On This Martin Luther King Day, Racism Still Exists


By James Parks

The Martin Luther King Jr. holiday is a good time to assess that post-racial world we’re supposed to be living in now. So, how’s it working out?

Not very well, according to Franklin McCain. He’s one of the four trailblazing students whose sit-in 50 years ago at a lunch counter in Greensboro, N.C., ignited a nationwide effort that resulted in passage of the 1964 Civil Rights Act. Says McCain:

I don’t know where I was when racism disappeared from these United States of ours. This new right and the Tea Partiers have taken the position that anybody who talks about racial discrimination or affirmative action is a whiner or a civil rights pimp. We have to get off the sidelines and attack [that kind of language]….They are taking parts of our gains and using it against us. And it’s ridiculous.

McCain, 67, and three of his fellow students at North Carolina Agricultural & Technical College sat down at the whites-only lunch counter in the Woolworth’s in downtown Greensboro on Feb. 1, 1960, and refused to leave until they were served. Their bold action inspired protests in more than 50 cities across the South against segregated public facilities. Those protests garnered national media attention and public support, eventually leading to passage of the Civil Rights Act of 1964, which mandated desegregation in public accommodations throughout the country.

McCain says reactionaries today have co-opted the principles Martin Luther King and others stood for, especially his commitment to economic justice. Racism and discrimination still are alive and well, he says, even though it’s not as overt as in 1960.

If you take a walk downtown and look into your office towers, you’ll see [African Americans] doing things and in slots where we never were before. But if you go into the boardrooms, you don’t see many of us still.

McCain says the four students had the courage to stage the sit-in because, like most 17-year-olds, they were “kind of crazy” and would “do anything and think about (the consequences) later.” But they also believed in justice and were angry at a system that betrayed them after telling them the “big lie” that if they worked hard and behaved themselves, they would be successful, only to be held down because of their color.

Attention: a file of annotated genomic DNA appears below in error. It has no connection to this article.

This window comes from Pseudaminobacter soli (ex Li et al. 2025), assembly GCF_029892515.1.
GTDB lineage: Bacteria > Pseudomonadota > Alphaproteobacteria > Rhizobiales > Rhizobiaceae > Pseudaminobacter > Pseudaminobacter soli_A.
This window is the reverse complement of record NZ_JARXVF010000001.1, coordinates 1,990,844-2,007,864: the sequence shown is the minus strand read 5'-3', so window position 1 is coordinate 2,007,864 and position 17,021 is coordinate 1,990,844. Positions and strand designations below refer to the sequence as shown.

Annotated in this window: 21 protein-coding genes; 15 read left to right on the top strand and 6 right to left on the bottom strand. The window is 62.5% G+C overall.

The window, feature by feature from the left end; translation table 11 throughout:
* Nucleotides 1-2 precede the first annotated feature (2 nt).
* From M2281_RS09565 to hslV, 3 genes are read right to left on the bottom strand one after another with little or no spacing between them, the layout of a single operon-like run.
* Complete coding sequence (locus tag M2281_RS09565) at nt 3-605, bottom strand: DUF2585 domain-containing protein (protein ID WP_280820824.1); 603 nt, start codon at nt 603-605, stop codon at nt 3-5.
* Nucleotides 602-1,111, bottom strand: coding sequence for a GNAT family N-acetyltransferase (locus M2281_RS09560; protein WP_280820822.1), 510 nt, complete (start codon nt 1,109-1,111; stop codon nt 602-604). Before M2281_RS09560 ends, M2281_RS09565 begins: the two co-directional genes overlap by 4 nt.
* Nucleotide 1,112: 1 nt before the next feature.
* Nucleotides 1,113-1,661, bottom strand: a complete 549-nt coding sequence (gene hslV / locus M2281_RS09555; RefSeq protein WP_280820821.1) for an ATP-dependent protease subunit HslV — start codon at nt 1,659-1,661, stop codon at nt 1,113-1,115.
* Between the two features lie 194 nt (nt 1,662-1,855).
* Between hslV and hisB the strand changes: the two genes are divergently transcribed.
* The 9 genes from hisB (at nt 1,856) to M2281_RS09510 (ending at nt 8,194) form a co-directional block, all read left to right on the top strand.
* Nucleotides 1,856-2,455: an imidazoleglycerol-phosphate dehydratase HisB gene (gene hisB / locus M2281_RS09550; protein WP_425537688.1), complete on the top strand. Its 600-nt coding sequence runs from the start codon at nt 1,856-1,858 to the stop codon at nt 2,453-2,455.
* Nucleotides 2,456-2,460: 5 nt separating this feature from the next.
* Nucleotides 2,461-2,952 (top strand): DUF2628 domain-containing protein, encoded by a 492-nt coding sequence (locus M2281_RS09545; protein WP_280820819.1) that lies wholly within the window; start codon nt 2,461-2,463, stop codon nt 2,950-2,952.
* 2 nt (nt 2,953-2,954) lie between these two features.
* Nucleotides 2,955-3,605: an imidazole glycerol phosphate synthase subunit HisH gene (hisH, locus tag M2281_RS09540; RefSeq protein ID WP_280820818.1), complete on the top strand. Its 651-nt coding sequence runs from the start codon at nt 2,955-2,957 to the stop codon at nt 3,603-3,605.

Now a retired chemist and marketing executive, McCain is a member of the University of North Carolina’s Board of Governors. He says he “can’t fall for the hype anymore that we don’t have the experiences to do these kinds of jobs.”

Based on what has happened to corporate America over the past four or five years, it looks like we have just had a bunch of dumb white men trying to run the country and run business—almost wrecking this country. It sure wasn’t done by black folks. We could have done better.

McCain was honored along with the other members of the Greensboro Four—Joseph McNeil, Ezell Blair Jr. (now Jibreel Khazan) and the late David Richmond—at our annual national AFL-CIO King Day celebration, Jan.14-18.

More than 400 union activists gathered in Greensboro for a five-day event that focused on King’s unfulfilled vision of economic justice. The event featured a town hall meeting on jobs and a major community service project to help the homeless. AFL-CIO Executive Vice President Arlene Holt Baker and Assistant U.S. Attorney General Thomas Perez were among the guest speakers.

When he was assassinated in April 1968, King was in Memphis to support the struggle of the city’s sanitation workers to attain wages that would support themselves and their families and to achieve justice and respect on the job.

As McCain says, King understood it’s not enough to be able to sit at the lunch counter “if you don’t have any money in your pocket.”


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